win32 console app catch block not catching the Access Violation exception – Why SEH(Structured Exception Handling) not working in a win32 C++ app


I created a simple win32 console application using visual studio 2008, below is the code

class Person
char* m_szFirstName;
char* m_szMiddleInitial;
Person(char* szFirstName, char* szMiddleInitial)


m_szFirstName = szFirstName;m_szMiddleInitial = szMiddleInitial

char* FirstName(){return m_szFirstName;}
char* MiddleInitial(){return m_szMiddleInitial;}

int _tmain(int argc, _TCHAR* argv[])
Person* pPerson = new Person(“David”,NULL);
char msg[100];
sprintf_s(msg,”First Name = %s, Middle Initial = %s\n”, pPerson->FirstName(), pPerson->MiddleInitial());
sprintf_s(msg,”Exception Occured\n”);
delete pPerson;
printf(“press key to exit”);
char* key;
scanf_s(“%c”, key);
return 0;

When I run this app, it crashes with Unhandled Exception – Access Violation, although I do have a catch all exception block – catch(…)


I disassembled main function and below is what I noticed

Section .text (0×00401000)
;= = = = = = = = = = = = = = = = = = = = = = = = = = = = = = = = = = = = = = = =
; SYM:wmain <Int>
0×401000: 83EC6C                 SUB         ESP,0x6C           ; <==0×00401207(*+0×207)
0×401003: A100304000         MOV         EAX,DWORD PTR [__security_cookie <UInt>]; (0×403000); .data:0x4E 0xE6 0×40 0xBB
0×401008: 33C4                     XOR         EAX,ESP
0x40100A: 89442468             MOV         DWORD PTR [ESP+0x68],EAX
0x40100E: 56                          PUSH        ESI
0x40100F: 57                          PUSH        EDI
0×401010: 6A08                      PUSH        0×8
0×401012: E88F000000           CALL        __imp_??2@YAPAXI@Z ; (0x4010A6) ; operator new

In case you don’t know the internals of Win32 Structured Exception handling(SEH), please read A Crash Course on the Depths of Win32™ Structured Exception Handling by Matt Pietrek. You will notice the missing instruction to move DWORD pointer from FS:[0x0] register. FS:[0x00] -  4 bytes points to the current Structured Exception Handling (SEH) frame for each thread. Win32 SEH works on a per thread basis with each thread having its own exception handler callback function. On Intel machine, FS register points to the current TEB(Thread Environment Block). That’s why in SEH code, you will have a instruction to move DWORD ptr from FS:[0] register because that’s where you have a pointer to an EXCEPTION_REGISTRATION structure.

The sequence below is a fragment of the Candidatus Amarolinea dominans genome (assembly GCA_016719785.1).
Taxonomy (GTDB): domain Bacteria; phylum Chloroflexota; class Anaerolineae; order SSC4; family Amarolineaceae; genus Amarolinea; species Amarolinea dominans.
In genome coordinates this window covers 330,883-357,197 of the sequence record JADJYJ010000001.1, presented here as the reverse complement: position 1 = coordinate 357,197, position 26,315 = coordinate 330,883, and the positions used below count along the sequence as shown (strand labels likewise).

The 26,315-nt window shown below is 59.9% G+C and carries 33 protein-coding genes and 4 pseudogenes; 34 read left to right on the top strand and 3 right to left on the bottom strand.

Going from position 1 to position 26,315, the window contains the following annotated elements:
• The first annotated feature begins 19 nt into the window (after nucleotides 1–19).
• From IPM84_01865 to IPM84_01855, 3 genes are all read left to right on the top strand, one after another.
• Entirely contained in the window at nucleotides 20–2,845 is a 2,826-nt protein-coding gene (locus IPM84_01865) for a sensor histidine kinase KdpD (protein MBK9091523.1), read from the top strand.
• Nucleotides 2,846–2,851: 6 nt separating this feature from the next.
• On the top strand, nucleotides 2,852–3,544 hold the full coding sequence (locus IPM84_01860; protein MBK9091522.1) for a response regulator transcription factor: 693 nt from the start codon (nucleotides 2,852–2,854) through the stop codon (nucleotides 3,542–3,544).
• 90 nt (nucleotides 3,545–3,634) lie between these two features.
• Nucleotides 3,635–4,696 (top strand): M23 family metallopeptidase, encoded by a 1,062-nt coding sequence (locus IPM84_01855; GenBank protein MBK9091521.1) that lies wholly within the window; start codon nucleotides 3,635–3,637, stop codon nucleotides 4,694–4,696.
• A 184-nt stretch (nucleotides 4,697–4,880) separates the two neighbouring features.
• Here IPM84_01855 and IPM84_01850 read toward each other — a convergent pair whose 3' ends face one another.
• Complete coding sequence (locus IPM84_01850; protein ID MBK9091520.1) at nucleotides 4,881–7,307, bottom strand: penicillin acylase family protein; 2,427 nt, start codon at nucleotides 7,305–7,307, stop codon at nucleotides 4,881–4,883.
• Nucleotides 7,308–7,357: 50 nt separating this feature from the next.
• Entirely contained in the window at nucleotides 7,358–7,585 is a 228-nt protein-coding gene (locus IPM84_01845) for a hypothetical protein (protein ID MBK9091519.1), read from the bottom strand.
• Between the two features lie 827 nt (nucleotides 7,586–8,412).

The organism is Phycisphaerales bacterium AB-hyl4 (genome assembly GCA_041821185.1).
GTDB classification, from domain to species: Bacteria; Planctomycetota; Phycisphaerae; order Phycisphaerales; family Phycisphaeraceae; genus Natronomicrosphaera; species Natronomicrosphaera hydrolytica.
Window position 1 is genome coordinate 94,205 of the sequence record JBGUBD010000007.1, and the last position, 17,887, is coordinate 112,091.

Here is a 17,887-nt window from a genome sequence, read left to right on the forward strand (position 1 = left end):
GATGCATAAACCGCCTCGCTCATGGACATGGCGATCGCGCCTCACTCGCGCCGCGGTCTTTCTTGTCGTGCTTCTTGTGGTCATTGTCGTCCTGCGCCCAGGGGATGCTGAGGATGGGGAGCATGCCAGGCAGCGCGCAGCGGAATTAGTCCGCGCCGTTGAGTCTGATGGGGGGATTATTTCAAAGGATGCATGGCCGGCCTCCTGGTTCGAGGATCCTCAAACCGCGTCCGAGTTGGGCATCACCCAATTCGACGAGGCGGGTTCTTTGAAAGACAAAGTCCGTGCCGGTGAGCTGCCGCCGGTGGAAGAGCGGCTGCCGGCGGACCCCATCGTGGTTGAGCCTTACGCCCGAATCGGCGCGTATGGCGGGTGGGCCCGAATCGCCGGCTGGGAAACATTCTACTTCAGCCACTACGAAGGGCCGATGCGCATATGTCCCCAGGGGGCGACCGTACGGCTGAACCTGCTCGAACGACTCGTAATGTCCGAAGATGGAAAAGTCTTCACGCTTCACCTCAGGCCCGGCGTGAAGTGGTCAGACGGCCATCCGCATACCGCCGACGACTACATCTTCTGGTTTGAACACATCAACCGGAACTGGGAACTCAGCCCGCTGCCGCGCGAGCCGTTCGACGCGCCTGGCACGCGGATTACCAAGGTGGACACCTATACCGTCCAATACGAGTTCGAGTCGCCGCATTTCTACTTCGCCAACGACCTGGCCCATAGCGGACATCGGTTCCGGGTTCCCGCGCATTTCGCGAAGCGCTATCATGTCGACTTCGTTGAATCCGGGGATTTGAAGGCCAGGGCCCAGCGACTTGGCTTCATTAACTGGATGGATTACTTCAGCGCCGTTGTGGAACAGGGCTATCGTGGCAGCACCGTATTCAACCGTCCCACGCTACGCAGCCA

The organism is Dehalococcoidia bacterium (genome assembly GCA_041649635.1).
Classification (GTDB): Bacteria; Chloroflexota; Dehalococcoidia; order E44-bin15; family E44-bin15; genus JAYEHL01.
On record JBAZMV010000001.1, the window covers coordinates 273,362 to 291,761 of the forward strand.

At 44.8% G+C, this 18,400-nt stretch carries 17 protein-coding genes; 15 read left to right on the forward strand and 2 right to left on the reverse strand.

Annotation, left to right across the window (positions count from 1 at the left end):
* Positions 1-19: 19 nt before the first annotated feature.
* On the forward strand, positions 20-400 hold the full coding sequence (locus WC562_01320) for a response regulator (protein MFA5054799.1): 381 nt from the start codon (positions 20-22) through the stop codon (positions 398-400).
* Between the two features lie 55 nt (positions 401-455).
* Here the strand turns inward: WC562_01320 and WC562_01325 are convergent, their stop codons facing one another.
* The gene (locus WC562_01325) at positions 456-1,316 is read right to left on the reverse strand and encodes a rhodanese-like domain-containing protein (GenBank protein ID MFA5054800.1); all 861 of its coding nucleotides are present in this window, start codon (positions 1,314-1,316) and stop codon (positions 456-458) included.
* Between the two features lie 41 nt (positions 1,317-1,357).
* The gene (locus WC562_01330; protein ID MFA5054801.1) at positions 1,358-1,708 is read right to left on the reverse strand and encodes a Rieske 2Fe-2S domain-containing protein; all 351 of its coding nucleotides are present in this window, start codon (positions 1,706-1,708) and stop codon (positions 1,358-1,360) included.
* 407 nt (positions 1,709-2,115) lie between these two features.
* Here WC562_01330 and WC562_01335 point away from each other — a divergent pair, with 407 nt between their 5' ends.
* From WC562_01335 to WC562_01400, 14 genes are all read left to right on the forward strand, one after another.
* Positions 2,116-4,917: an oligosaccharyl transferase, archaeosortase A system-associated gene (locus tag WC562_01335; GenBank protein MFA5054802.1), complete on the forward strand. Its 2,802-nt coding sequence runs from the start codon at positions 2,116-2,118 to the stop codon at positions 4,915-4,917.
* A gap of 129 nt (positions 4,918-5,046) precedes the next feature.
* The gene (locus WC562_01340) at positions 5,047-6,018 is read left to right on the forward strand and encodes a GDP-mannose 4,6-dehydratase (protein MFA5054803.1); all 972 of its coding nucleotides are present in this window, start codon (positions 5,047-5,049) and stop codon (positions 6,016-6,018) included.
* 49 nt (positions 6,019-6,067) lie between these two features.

Why is it MISSING???

It turns out, visual studio 2008 default settings compiles with “Enable C++ Exception /EHsc” switch which will catch only c++ exceptions also called synchronous exceptions. More information on Exception handling model here Once you change the compiler switch to /EHa, everything is good as shown below

0×401000: 55                       PUSH        EBP                ; <==0×00401267(*+0×267)
0×401001: 8BEC                   MOV         EBP,ESP
0×401003: 6AFF                   PUSH        0xFF
0×401005: 681B194000       PUSH        __CxxFrameHandler3 + 0x001D; (0x40191B); .text:0x8B 0×54 0×24 0×08
0x40100A: 64A100000000  MOV         EAX,DWORD PTR FS:[0x0]

  • Anonymous says:



    August 9, 2009 at 4:22 am
  • James Hartley says:

    Thanks for this, a very detailed and helpful response.


    August 18, 2009 at 2:16 am
  • KenGartner says:

    I am confused about themper-thread nature of the SEH code.

    I write my DLL using /EHa and am loaded dynamically inside an EXE container that was *not* coded to use /EHa. When the container creates a thread (presumably there is no SEH mechanism established) and calls the registered callback offered by my DLL, then my code will run without the benefit of catch(…) working.

    How can I temporarily set the thread handler to my advantage inside my DLL so I get the benefit of catch(…) without disturbing the EXE container. Is there a programmatic way of setting SEH up and later tearing it down?


    Ken Gartner


    prashant Reply:

    @KenGartner, It depends on where are you trying to use SEH. Is it inside your exe? or is it inside a DLL? For example, once you call LoadLibrary and get the function pointer, You can use catch(..) in that dll and the function, does that make sense?


    August 18, 2010 at 8:58 pm
  • Janine says:

    If I coummnciaetd I could thank you enough for this, I’d be lying.


    December 16, 2011 at 3:55 pm

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